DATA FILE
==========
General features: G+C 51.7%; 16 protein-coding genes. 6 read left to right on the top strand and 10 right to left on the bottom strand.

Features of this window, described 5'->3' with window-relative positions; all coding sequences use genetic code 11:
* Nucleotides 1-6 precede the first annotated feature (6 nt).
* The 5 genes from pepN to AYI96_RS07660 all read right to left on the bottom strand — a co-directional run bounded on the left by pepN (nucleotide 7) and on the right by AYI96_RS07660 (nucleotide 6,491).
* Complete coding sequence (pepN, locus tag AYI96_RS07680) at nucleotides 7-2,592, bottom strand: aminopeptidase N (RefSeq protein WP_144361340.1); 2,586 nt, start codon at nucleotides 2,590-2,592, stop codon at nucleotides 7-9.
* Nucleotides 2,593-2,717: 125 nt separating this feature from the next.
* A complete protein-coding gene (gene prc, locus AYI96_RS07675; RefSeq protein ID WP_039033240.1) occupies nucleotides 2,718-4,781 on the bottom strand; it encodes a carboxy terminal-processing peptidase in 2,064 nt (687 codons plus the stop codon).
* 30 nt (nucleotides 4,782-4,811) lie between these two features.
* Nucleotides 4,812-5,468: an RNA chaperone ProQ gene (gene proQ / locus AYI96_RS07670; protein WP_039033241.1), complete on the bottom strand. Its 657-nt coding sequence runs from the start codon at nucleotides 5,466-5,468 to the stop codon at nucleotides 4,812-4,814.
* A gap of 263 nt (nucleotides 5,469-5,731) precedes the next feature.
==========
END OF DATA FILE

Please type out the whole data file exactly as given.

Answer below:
General features: G+C 51.7%; 16 protein-coding genes. 6 read left to right on the top strand and 10 right to left on the bottom strand.

Features of this window, described 5'->3' with window-relative positions; all coding sequences use genetic code 11:
* Nucleotides 1-6 precede the first annotated feature (6 nt).
* The 5 genes from pepN to AYI96_RS07660 all read right to left on the bottom strand — a co-directional run bounded on the left by pepN (nucleotide 7) and on the right by AYI96_RS07660 (nucleotide 6,491).
* Complete coding sequence (pepN, locus tag AYI96_RS07680) at nucleotides 7-2,592, bottom strand: aminopeptidase N (RefSeq protein WP_144361340.1); 2,586 nt, start codon at nucleotides 2,590-2,592, stop codon at nucleotides 7-9.
* Nucleotides 2,593-2,717: 125 nt separating this feature from the next.
* A complete protein-coding gene (gene prc, locus AYI96_RS07675; RefSeq protein ID WP_039033240.1) occupies nucleotides 2,718-4,781 on the bottom strand; it encodes a carboxy terminal-processing peptidase in 2,064 nt (687 codons plus the stop codon).
* 30 nt (nucleotides 4,782-4,811) lie between these two features.
* Nucleotides 4,812-5,468: an RNA chaperone ProQ gene (gene proQ / locus AYI96_RS07670; protein WP_039033241.1), complete on the bottom strand. Its 657-nt coding sequence runs from the start codon at nucleotides 5,466-5,468 to the stop codon at nucleotides 4,812-4,814.
* A gap of 263 nt (nucleotides 5,469-5,731) precedes the next feature.